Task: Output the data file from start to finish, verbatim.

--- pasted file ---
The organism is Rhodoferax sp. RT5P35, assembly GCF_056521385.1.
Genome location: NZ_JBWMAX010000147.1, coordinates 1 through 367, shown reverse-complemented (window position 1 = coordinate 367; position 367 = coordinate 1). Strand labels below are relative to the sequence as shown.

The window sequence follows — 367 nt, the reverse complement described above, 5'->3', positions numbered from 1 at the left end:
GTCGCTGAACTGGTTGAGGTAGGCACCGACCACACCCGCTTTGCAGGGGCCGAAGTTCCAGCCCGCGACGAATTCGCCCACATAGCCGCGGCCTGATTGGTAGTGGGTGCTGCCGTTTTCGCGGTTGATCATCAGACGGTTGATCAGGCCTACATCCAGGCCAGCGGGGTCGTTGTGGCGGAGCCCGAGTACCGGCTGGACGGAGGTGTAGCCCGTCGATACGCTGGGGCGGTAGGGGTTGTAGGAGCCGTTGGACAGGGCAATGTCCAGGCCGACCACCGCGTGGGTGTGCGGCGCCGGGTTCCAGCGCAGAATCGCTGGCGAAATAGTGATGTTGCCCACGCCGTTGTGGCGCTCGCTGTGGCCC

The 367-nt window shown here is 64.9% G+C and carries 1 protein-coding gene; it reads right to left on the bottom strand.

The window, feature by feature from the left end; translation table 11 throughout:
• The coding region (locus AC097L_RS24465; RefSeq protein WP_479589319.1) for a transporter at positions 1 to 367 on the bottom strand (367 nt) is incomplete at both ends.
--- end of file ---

The organism is Rhodoferax sp. RT5P35, assembly GCF_056521385.1.
Genome location: NZ_JBWMAX010000147.1, coordinates 1 through 367, shown reverse-complemented (window position 1 = coordinate 367; position 367 = coordinate 1). Strand labels below are relative to the sequence as shown.

The window sequence follows — 367 nt, the reverse complement described above, 5'->3', positions numbered from 1 at the left end:
GTCGCTGAACTGGTTGAGGTAGGCACCGACCACACCCGCTTTGCAGGGGCCGAAGTTCCAGCCCGCGACGAATTCGCCCACATAGCCGCGGCCTGATTGGTAGTGGGTGCTGCCGTTTTCGCGGTTGATCATCAGACGGTTGATCAGGCCTACATCCAGGCCAGCGGGGTCGTTGTGGCGGAGCCCGAGTACCGGCTGGACGGAGGTGTAGCCCGTCGATACGCTGGGGCGGTAGGGGTTGTAGGAGCCGTTGGACAGGGCAATGTCCAGGCCGACCACCGCGTGGGTGTGCGGCGCCGGGTTCCAGCGCAGAATCGCTGGCGAAATAGTGATGTTGCCCACGCCGTTGTGGCGCTCGCTGTGGCCC

The 367-nt window shown here is 64.9% G+C and carries 1 protein-coding gene; it reads right to left on the bottom strand.

The window, feature by feature from the left end; translation table 11 throughout:
• The coding region (locus AC097L_RS24465; RefSeq protein WP_479589319.1) for a transporter at positions 1 to 367 on the bottom strand (367 nt) is incomplete at both ends.